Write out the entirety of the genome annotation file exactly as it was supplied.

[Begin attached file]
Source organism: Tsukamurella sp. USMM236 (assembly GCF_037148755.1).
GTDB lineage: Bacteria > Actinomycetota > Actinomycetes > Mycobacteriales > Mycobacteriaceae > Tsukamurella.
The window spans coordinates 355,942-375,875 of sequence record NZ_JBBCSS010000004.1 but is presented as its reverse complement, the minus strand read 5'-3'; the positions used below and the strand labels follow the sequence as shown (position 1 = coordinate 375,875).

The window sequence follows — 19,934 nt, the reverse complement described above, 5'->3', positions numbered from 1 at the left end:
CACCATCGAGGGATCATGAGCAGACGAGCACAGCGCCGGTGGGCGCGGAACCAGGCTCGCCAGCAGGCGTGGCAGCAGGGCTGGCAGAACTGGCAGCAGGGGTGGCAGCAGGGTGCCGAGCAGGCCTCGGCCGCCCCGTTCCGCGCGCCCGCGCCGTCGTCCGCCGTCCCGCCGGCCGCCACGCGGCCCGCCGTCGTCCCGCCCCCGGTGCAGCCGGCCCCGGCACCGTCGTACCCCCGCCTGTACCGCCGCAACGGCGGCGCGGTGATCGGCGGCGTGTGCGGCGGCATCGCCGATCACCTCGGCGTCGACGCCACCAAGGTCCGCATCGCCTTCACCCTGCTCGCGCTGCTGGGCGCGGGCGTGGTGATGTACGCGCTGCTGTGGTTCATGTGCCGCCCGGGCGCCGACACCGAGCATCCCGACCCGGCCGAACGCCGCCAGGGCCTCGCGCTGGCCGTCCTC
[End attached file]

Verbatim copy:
Source organism: Tsukamurella sp. USMM236 (assembly GCF_037148755.1).
GTDB lineage: Bacteria > Actinomycetota > Actinomycetes > Mycobacteriales > Mycobacteriaceae > Tsukamurella.
The window spans coordinates 355,942-375,875 of sequence record NZ_JBBCSS010000004.1 but is presented as its reverse complement, the minus strand read 5'-3'; the positions used below and the strand labels follow the sequence as shown (position 1 = coordinate 375,875).

The window sequence follows — 19,934 nt, the reverse complement described above, 5'->3', positions numbered from 1 at the left end:
CACCATCGAGGGATCATGAGCAGACGAGCACAGCGCCGGTGGGCGCGGAACCAGGCTCGCCAGCAGGCGTGGCAGCAGGGCTGGCAGAACTGGCAGCAGGGGTGGCAGCAGGGTGCCGAGCAGGCCTCGGCCGCCCCGTTCCGCGCGCCCGCGCCGTCGTCCGCCGTCCCGCCGGCCGCCACGCGGCCCGCCGTCGTCCCGCCCCCGGTGCAGCCGGCCCCGGCACCGTCGTACCCCCGCCTGTACCGCCGCAACGGCGGCGCGGTGATCGGCGGCGTGTGCGGCGGCATCGCCGATCACCTCGGCGTCGACGCCACCAAGGTCCGCATCGCCTTCACCCTGCTCGCGCTGCTGGGCGCGGGCGTGGTGATGTACGCGCTGCTGTGGTTCATGTGCCGCCCGGGCGCCGACACCGAGCATCCCGACCCGGCCGAACGCCGCCAGGGCCTCGCGCTGGCCGTCCTC